Cardinals call out ISDS as corporate ‘secret weapon’ and call for enforceable regulation of global corporations

July 13, 2020: In a blunt statement issued on July 6, 2020, Cardinal Jean-Claude Hollerich of Luxembourg, and Cardinal Charles Maung Bo of Yangon, Myanmar, added their names to a statement by 110 Catholic Bishops calling on governments to better regulate private corporations, and said the European Union must lead the way.

They referred to the scandalous tax evasion revelations of the Panama Papers, the Volkswagen pollution scandal and the super exploitation of workers by the fast fashion brands.

“And when their interests are at risk, multinational companies have a secret weapon they can use: the Investor-State Dispute Settlement (ISDS) mechanism, a private tribunal system through which they can bring to court any state, claiming back lost benefits because states passed social or environmental laws”, the cardinals said.

“This profit-driven system and the throwaway culture it brings needs to be challenged, now more than ever, in a time when the pandemic has upended our certainties and provided the opportunity to re-assess our world system and spark a just transition.

“Our societies can and must evolve towards greater respect for each other and our environment. But for that to happen, we need courageous decision makers to take action with the EU leading the way,” they said, adding “as cardinals, we can't just be bystanders”.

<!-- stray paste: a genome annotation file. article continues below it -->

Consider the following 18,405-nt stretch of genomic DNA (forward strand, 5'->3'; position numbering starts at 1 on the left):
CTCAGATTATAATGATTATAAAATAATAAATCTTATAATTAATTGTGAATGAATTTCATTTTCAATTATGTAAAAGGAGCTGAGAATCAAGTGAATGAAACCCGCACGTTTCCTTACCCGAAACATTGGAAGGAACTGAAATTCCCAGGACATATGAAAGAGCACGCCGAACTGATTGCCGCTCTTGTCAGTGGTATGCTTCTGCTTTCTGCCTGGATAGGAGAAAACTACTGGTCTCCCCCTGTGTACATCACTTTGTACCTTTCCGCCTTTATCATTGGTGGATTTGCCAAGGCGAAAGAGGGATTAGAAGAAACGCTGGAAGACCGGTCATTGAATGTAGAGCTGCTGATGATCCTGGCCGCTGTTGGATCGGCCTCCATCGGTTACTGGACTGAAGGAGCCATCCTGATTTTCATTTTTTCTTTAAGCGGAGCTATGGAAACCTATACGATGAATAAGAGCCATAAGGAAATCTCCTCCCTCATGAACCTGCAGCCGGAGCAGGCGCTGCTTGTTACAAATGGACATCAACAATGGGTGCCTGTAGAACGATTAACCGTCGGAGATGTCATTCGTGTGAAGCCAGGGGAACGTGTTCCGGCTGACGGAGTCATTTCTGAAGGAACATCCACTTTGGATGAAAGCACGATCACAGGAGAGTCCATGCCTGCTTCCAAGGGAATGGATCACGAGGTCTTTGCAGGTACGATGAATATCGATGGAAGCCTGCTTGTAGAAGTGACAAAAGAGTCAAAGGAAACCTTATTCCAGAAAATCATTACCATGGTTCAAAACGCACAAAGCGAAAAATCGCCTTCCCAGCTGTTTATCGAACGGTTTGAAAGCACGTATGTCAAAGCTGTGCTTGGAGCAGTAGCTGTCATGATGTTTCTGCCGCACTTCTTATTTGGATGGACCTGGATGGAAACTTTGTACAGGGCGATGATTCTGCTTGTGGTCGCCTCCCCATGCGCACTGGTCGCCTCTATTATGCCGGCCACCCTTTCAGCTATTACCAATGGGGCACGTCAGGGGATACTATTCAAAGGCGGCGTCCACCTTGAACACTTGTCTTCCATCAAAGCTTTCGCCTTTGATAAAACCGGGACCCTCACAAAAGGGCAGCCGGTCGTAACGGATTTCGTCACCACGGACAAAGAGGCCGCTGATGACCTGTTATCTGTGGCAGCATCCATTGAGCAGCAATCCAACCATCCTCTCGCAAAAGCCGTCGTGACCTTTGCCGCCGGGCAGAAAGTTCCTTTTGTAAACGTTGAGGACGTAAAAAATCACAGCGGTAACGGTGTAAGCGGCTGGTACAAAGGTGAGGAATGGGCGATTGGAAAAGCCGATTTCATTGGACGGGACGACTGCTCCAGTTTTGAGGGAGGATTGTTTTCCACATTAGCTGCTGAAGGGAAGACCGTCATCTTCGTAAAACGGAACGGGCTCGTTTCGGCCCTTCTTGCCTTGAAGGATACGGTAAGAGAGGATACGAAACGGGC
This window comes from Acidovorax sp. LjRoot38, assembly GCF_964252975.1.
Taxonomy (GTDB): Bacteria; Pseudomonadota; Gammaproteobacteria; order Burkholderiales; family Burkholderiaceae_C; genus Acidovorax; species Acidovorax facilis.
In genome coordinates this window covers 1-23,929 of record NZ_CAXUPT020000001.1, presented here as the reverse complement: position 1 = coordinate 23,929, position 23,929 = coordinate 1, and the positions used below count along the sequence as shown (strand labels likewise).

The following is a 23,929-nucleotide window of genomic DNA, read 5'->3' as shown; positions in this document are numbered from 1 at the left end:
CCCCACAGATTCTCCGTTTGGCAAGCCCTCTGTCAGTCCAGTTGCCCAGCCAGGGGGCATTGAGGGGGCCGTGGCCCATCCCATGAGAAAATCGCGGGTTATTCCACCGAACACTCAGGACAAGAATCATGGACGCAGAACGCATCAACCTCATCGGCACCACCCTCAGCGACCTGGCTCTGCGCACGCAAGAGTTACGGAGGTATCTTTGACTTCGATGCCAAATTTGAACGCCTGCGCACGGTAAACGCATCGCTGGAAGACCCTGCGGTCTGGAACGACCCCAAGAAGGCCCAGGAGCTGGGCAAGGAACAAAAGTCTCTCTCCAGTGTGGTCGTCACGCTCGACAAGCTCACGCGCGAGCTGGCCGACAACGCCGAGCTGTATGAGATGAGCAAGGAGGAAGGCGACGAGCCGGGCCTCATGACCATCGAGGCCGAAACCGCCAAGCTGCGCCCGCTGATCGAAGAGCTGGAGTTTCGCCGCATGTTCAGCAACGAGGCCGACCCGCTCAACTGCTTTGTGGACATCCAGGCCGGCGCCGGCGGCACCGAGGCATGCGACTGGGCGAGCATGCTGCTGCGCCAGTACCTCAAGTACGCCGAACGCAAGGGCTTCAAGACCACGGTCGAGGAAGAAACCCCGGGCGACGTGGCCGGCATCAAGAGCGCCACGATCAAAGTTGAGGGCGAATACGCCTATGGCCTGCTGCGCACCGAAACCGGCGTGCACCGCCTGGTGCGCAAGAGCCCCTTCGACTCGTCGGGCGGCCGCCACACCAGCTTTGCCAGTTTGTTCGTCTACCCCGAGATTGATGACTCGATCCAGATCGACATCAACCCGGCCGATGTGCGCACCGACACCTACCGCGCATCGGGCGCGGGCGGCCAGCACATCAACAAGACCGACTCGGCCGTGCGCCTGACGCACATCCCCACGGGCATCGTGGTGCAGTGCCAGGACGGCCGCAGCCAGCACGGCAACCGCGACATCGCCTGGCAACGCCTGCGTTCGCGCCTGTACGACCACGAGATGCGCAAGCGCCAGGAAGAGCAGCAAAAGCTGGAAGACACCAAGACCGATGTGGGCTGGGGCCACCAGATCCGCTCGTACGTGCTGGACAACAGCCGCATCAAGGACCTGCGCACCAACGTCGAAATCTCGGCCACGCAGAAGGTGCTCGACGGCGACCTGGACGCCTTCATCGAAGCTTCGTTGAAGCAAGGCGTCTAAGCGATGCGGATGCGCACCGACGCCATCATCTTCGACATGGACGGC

They applauded as an important step in the right direction the announcement by the EU commissioner for Justice, Didier Reynders, in April 2020 of mandatory and robust legislation on human rights due diligence.

This legislation should ensure that companies have the legal obligation to identify, assess, stop, prevent and mitigate the risks and violations to the environment and all human rights throughout their supply chains and to substantially improve the possibilities of affected people to claim for compensation in national civil courts.

The cardinals noted that the Global Compact of 2000 and the UN Guiding Principles on Business & Human Rights of 2011 are not legally-binding. “Since self-regulation has proven to be insufficient, we argue that new laws to regulate the private sector must be binding”.

They said that companies which continue to violate human rights even in the presence of a law should be legally accountable, and so the new law should include enhanced access to justice for victims, in order to comply with the state’s duty to protect them against corporate abuses.

Referring to the statement by Pope Francis, Evangelii Gaudium - 206, they called on all states to engage in the UN negotiations for a legally binding instrument to regulate, in international human rights law, the activities of transnational corporations.

“Within the just transition we envision an economic system that serves people and the planet first, celebrating the interconnectedness of our human family and of our beautiful common home,” they concluded.